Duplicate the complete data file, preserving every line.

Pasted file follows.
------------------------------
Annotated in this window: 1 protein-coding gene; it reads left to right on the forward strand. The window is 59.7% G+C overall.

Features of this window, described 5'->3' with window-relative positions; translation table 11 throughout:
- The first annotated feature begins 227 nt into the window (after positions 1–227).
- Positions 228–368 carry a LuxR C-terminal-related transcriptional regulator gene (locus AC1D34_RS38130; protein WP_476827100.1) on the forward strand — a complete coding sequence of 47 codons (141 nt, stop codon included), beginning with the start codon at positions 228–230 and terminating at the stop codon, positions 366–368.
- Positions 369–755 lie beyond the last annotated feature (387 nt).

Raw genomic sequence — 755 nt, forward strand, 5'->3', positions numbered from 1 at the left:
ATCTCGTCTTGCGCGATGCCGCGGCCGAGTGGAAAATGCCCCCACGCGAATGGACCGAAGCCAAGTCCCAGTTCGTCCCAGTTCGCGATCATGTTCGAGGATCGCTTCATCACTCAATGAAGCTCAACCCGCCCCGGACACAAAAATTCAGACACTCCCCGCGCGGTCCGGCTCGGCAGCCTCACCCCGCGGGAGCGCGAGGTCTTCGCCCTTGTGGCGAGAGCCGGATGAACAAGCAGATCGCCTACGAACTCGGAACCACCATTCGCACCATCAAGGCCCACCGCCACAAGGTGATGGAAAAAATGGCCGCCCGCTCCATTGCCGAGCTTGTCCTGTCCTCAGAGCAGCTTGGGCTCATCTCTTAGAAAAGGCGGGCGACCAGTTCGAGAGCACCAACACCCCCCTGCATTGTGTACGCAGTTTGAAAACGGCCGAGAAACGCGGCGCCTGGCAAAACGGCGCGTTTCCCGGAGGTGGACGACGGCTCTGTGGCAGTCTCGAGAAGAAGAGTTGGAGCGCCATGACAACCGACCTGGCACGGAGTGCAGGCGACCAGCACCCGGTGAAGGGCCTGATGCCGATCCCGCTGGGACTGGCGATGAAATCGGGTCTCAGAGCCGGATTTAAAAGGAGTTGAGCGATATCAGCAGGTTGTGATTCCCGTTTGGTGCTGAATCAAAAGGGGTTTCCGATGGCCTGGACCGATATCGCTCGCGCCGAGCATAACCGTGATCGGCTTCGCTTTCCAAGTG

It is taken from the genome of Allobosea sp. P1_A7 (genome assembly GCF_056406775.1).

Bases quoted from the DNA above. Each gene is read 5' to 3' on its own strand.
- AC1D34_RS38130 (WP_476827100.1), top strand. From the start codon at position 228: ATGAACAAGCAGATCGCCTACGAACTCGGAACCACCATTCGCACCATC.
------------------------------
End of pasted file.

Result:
Annotated in this window: 1 protein-coding gene; it reads left to right on the forward strand. The window is 59.7% G+C overall.

Features of this window, described 5'->3' with window-relative positions; translation table 11 throughout:
- The first annotated feature begins 227 nt into the window (after positions 1–227).
- Positions 228–368 carry a LuxR C-terminal-related transcriptional regulator gene (locus AC1D34_RS38130; protein WP_476827100.1) on the forward strand — a complete coding sequence of 47 codons (141 nt, stop codon included), beginning with the start codon at positions 228–230 and terminating at the stop codon, positions 366–368.
- Positions 369–755 lie beyond the last annotated feature (387 nt).

Raw genomic sequence — 755 nt, forward strand, 5'->3', positions numbered from 1 at the left:
ATCTCGTCTTGCGCGATGCCGCGGCCGAGTGGAAAATGCCCCCACGCGAATGGACCGAAGCCAAGTCCCAGTTCGTCCCAGTTCGCGATCATGTTCGAGGATCGCTTCATCACTCAATGAAGCTCAACCCGCCCCGGACACAAAAATTCAGACACTCCCCGCGCGGTCCGGCTCGGCAGCCTCACCCCGCGGGAGCGCGAGGTCTTCGCCCTTGTGGCGAGAGCCGGATGAACAAGCAGATCGCCTACGAACTCGGAACCACCATTCGCACCATCAAGGCCCACCGCCACAAGGTGATGGAAAAAATGGCCGCCCGCTCCATTGCCGAGCTTGTCCTGTCCTCAGAGCAGCTTGGGCTCATCTCTTAGAAAAGGCGGGCGACCAGTTCGAGAGCACCAACACCCCCCTGCATTGTGTACGCAGTTTGAAAACGGCCGAGAAACGCGGCGCCTGGCAAAACGGCGCGTTTCCCGGAGGTGGACGACGGCTCTGTGGCAGTCTCGAGAAGAAGAGTTGGAGCGCCATGACAACCGACCTGGCACGGAGTGCAGGCGACCAGCACCCGGTGAAGGGCCTGATGCCGATCCCGCTGGGACTGGCGATGAAATCGGGTCTCAGAGCCGGATTTAAAAGGAGTTGAGCGATATCAGCAGGTTGTGATTCCCGTTTGGTGCTGAATCAAAAGGGGTTTCCGATGGCCTGGACCGATATCGCTCGCGCCGAGCATAACCGTGATCGGCTTCGCTTTCCAAGTG

It is taken from the genome of Allobosea sp. P1_A7 (genome assembly GCF_056406775.1).

Bases quoted from the DNA above. Each gene is read 5' to 3' on its own strand.
- AC1D34_RS38130 (WP_476827100.1), top strand. From the start codon at position 228: ATGAACAAGCAGATCGCCTACGAACTCGGAACCACCATTCGCACCATC.